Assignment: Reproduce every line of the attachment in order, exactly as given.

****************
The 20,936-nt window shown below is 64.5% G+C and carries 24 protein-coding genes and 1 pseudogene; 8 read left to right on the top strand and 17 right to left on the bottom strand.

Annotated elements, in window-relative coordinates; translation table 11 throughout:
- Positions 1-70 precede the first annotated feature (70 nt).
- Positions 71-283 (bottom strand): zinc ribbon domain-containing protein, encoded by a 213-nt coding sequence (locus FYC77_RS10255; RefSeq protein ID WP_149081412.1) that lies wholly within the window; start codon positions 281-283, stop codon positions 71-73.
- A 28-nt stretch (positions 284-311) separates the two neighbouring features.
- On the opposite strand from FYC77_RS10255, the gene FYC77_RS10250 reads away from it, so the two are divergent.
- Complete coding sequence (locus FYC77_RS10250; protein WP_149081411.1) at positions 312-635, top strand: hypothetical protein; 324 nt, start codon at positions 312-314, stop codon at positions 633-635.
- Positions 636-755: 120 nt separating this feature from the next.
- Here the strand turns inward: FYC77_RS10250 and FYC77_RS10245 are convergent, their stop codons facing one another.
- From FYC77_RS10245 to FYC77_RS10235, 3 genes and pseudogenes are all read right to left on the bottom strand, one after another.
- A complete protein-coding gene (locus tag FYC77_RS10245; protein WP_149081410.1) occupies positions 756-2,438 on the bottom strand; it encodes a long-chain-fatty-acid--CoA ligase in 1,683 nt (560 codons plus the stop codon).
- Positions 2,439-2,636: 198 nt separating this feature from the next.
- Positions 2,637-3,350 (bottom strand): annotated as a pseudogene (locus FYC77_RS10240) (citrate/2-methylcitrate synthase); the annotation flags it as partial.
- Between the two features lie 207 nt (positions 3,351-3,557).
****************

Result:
The 20,936-nt window shown below is 64.5% G+C and carries 24 protein-coding genes and 1 pseudogene; 8 read left to right on the top strand and 17 right to left on the bottom strand.

Annotated elements, in window-relative coordinates; translation table 11 throughout:
- Positions 1-70 precede the first annotated feature (70 nt).
- Positions 71-283 (bottom strand): zinc ribbon domain-containing protein, encoded by a 213-nt coding sequence (locus FYC77_RS10255; RefSeq protein ID WP_149081412.1) that lies wholly within the window; start codon positions 281-283, stop codon positions 71-73.
- A 28-nt stretch (positions 284-311) separates the two neighbouring features.
- On the opposite strand from FYC77_RS10255, the gene FYC77_RS10250 reads away from it, so the two are divergent.
- Complete coding sequence (locus FYC77_RS10250; protein WP_149081411.1) at positions 312-635, top strand: hypothetical protein; 324 nt, start codon at positions 312-314, stop codon at positions 633-635.
- Positions 636-755: 120 nt separating this feature from the next.
- Here the strand turns inward: FYC77_RS10250 and FYC77_RS10245 are convergent, their stop codons facing one another.
- From FYC77_RS10245 to FYC77_RS10235, 3 genes and pseudogenes are all read right to left on the bottom strand, one after another.
- A complete protein-coding gene (locus tag FYC77_RS10245; protein WP_149081410.1) occupies positions 756-2,438 on the bottom strand; it encodes a long-chain-fatty-acid--CoA ligase in 1,683 nt (560 codons plus the stop codon).
- Positions 2,439-2,636: 198 nt separating this feature from the next.
- Positions 2,637-3,350 (bottom strand): annotated as a pseudogene (locus FYC77_RS10240) (citrate/2-methylcitrate synthase); the annotation flags it as partial.
- Between the two features lie 207 nt (positions 3,351-3,557).